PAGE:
API Security

Four Dilemmas of Keeping Secrets

Tom McNamara

July 8, 2023

vector graphic of mesh network with machine entities as nodes

“Secrets,” when used in the context of cybersecurity, is a term that describes all kinds of credentials that are used to prove identity in a digital environment. Think about passwords or PINs for humans. In the cloud, where there are a vast number of non-human entities  such as Docker containers and Kubernetes clusters (we'll call these "machines"), the secrets include things like keys and tokens. Of course we're supposed to protect these and keep them secret. But we all know how difficult that is and we also know that secrets are an attractive and easy target for thieves. They’re attractive because they are one of two common credentials (a username and secret) needed to prove an identity through the method we know as “authentication” and they're an easy target because they can be easily discovered and exploited, especially when they are passed around. In this article, I am going to discuss some of the nuanced implications of managing secrets and authentication in the Cloud that create four dilemmas for security and risk managers in a digital enterprise. But don't lose hope, I am also going to describe a way to solve all four of the dilemmas.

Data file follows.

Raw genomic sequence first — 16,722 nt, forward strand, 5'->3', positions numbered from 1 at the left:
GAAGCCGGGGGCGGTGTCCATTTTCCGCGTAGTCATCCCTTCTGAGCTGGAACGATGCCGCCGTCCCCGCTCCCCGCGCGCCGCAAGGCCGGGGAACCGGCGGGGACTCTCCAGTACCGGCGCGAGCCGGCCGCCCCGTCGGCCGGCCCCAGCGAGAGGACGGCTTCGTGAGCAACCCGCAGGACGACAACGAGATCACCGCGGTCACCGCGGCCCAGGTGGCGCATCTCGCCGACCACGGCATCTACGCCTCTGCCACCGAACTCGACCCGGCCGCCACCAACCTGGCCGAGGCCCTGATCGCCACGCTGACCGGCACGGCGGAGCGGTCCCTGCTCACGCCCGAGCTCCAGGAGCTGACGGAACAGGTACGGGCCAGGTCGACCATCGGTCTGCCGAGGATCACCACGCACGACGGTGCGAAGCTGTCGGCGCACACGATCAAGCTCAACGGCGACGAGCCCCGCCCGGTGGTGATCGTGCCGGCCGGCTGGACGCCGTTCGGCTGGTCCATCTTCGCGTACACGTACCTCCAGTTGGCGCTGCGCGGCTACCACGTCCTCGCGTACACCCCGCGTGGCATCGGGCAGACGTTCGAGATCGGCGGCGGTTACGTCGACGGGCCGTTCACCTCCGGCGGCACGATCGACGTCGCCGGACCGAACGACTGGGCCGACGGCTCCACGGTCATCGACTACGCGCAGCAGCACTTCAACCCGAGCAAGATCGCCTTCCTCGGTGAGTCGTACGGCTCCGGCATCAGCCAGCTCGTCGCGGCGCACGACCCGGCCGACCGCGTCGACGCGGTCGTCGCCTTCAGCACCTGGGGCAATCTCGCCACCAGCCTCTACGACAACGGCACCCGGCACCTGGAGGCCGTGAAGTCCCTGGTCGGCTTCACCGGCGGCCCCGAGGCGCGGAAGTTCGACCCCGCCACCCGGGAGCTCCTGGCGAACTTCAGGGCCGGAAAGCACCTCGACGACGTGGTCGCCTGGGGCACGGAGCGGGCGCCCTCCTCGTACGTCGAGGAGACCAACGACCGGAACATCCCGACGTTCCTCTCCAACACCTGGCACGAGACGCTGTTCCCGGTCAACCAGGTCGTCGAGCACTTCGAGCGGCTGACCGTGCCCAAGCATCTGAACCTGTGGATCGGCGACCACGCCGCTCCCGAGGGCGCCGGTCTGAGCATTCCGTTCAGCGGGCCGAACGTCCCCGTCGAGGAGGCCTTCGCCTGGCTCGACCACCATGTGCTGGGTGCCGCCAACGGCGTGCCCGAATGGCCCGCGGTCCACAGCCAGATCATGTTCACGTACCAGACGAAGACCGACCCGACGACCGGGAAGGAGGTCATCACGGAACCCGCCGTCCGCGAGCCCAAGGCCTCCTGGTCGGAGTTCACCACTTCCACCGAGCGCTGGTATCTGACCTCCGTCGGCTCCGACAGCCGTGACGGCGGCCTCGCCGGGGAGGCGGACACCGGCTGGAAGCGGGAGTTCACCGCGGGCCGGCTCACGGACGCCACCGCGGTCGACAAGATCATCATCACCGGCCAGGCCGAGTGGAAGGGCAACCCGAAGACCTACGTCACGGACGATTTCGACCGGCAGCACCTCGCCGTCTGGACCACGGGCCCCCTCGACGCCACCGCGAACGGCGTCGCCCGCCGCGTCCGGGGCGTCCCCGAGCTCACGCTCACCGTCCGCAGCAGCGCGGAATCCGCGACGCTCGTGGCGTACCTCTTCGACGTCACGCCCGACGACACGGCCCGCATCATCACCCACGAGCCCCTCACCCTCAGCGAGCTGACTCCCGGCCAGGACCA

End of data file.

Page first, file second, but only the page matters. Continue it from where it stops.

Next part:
Dilemma #1 - Secrets Chaining

Secrets Chaining is a dilemma that occurs when secrets are centrally stored in a tool such as a secrets manager or password manager. These tools require authentication of the legitimate user, and this creates another secret or password (the one needed to access the tool). What do you do with that secret? I think you can see the dilemma… if you protect it somewhere else, then that other location must be secured and a chain is created; it becomes impractical to just keep growing the chain. In practice, the chain doesn't usually go very far, and it almost always ends up with a password owned by a system administrator. And we all know from experience that that is the weak link in the security chain.